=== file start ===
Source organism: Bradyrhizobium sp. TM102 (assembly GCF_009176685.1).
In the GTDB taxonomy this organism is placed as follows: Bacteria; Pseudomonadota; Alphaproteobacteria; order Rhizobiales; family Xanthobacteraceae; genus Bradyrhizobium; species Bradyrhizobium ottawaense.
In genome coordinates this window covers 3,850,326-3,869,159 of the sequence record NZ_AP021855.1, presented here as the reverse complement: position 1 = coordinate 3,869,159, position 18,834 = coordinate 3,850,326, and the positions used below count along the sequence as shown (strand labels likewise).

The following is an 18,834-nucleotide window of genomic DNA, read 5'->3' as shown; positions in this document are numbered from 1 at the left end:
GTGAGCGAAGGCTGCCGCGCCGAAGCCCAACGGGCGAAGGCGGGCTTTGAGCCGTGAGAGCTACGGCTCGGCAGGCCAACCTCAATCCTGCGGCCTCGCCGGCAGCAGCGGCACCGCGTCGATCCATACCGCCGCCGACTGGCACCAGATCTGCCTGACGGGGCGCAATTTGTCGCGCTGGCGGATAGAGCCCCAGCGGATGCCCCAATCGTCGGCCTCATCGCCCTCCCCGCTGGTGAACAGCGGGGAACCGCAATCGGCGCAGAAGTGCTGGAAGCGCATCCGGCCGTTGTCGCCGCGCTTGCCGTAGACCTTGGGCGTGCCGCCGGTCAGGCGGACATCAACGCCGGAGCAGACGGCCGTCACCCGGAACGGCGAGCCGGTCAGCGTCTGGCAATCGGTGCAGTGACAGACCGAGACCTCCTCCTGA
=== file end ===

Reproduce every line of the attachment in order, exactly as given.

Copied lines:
Source organism: Bradyrhizobium sp. TM102 (assembly GCF_009176685.1).
In the GTDB taxonomy this organism is placed as follows: Bacteria; Pseudomonadota; Alphaproteobacteria; order Rhizobiales; family Xanthobacteraceae; genus Bradyrhizobium; species Bradyrhizobium ottawaense.
In genome coordinates this window covers 3,850,326-3,869,159 of the sequence record NZ_AP021855.1, presented here as the reverse complement: position 1 = coordinate 3,869,159, position 18,834 = coordinate 3,850,326, and the positions used below count along the sequence as shown (strand labels likewise).

The following is an 18,834-nucleotide window of genomic DNA, read 5'->3' as shown; positions in this document are numbered from 1 at the left end:
GTGAGCGAAGGCTGCCGCGCCGAAGCCCAACGGGCGAAGGCGGGCTTTGAGCCGTGAGAGCTACGGCTCGGCAGGCCAACCTCAATCCTGCGGCCTCGCCGGCAGCAGCGGCACCGCGTCGATCCATACCGCCGCCGACTGGCACCAGATCTGCCTGACGGGGCGCAATTTGTCGCGCTGGCGGATAGAGCCCCAGCGGATGCCCCAATCGTCGGCCTCATCGCCCTCCCCGCTGGTGAACAGCGGGGAACCGCAATCGGCGCAGAAGTGCTGGAAGCGCATCCGGCCGTTGTCGCCGCGCTTGCCGTAGACCTTGGGCGTGCCGCCGGTCAGGCGGACATCAACGCCGGAGCAGACGGCCGTCACCCGGAACGGCGAGCCGGTCAGCGTCTGGCAATCGGTGCAGTGACAGACCGAGACCTCCTCCTGA